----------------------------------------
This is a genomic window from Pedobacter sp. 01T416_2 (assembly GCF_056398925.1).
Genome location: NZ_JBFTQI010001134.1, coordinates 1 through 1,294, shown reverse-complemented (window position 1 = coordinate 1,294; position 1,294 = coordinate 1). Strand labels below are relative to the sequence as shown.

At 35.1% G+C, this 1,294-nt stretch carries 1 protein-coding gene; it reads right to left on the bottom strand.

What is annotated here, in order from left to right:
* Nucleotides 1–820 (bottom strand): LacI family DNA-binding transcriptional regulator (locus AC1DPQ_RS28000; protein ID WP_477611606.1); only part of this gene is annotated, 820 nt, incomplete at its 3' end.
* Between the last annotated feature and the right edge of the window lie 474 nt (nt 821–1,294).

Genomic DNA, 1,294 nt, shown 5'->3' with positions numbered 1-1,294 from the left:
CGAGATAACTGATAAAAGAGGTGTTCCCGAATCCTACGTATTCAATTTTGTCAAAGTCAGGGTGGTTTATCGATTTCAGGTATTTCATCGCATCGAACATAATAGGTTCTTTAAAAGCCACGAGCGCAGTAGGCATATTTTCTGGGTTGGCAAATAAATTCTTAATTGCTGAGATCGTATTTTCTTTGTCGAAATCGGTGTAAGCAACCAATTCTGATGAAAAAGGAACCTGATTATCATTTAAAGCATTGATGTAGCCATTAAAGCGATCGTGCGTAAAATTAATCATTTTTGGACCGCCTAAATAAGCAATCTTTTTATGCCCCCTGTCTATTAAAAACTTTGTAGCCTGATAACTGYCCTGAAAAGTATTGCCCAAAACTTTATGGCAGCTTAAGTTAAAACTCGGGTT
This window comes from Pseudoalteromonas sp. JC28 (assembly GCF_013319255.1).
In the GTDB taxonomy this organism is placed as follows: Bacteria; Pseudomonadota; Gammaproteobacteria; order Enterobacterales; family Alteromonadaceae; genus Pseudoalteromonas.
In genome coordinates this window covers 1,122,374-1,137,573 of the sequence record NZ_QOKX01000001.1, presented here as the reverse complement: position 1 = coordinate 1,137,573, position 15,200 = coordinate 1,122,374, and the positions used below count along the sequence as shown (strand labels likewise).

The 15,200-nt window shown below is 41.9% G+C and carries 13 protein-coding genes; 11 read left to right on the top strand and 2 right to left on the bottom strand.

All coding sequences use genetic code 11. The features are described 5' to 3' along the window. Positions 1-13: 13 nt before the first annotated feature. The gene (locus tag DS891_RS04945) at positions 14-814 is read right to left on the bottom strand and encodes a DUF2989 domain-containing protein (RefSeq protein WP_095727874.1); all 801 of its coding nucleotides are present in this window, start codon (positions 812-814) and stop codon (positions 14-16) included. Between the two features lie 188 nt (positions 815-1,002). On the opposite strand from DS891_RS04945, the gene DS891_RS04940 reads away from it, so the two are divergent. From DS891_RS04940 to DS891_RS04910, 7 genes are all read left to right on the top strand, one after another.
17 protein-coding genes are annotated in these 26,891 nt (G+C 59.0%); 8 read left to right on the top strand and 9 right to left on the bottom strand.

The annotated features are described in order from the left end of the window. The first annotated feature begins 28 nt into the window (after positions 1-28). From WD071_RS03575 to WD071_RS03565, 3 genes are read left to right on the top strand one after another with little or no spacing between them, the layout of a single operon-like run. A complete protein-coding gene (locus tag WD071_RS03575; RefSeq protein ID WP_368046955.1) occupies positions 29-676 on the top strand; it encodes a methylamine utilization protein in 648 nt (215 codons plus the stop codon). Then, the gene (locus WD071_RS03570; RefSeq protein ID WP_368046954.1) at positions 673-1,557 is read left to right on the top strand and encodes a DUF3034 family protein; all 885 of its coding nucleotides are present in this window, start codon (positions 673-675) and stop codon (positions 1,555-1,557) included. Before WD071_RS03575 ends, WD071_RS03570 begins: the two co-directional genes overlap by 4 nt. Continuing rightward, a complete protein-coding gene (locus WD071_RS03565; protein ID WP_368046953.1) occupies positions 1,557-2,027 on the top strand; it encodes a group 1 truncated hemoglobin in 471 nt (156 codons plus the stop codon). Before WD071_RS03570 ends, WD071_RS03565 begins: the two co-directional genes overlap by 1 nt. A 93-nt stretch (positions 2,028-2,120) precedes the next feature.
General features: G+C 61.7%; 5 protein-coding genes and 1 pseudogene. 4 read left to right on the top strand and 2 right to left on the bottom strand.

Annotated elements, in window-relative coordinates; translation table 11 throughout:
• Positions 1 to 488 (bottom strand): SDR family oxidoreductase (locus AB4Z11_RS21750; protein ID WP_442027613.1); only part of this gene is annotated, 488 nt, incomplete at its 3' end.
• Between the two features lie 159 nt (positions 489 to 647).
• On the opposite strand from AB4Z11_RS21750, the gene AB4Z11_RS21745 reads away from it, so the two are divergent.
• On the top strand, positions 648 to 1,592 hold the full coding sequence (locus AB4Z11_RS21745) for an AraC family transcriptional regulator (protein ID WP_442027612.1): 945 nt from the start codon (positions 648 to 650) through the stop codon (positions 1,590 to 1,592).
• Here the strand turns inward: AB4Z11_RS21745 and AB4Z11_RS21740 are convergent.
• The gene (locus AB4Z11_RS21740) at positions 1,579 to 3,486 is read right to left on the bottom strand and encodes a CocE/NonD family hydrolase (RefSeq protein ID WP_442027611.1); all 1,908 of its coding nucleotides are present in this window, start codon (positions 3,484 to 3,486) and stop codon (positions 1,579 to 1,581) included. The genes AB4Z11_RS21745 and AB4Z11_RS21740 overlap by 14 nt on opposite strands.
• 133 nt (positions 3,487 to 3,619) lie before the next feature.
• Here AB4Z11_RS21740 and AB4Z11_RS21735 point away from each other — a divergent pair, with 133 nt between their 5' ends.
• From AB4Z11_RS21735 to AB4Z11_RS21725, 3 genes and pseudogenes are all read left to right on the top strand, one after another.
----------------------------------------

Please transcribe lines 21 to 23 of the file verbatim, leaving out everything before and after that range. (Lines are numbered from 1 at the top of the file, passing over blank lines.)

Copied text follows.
• On the top strand, positions 648 to 1,592 hold the full coding sequence (locus AB4Z11_RS21745) for an AraC family transcriptional regulator (protein ID WP_442027612.1): 945 nt from the start codon (positions 648 to 650) through the stop codon (positions 1,590 to 1,592).
• Here the strand turns inward: AB4Z11_RS21745 and AB4Z11_RS21740 are convergent.
• The gene (locus AB4Z11_RS21740) at positions 1,579 to 3,486 is read right to left on the bottom strand and encodes a CocE/NonD family hydrolase (RefSeq protein ID WP_442027611.1); all 1,908 of its coding nucleotides are present in this window, start codon (positions 3,484 to 3,486) and stop codon (positions 1,579 to 1,581) included. The genes AB4Z11_RS21745 and AB4Z11_RS21740 overlap by 14 nt on opposite strands.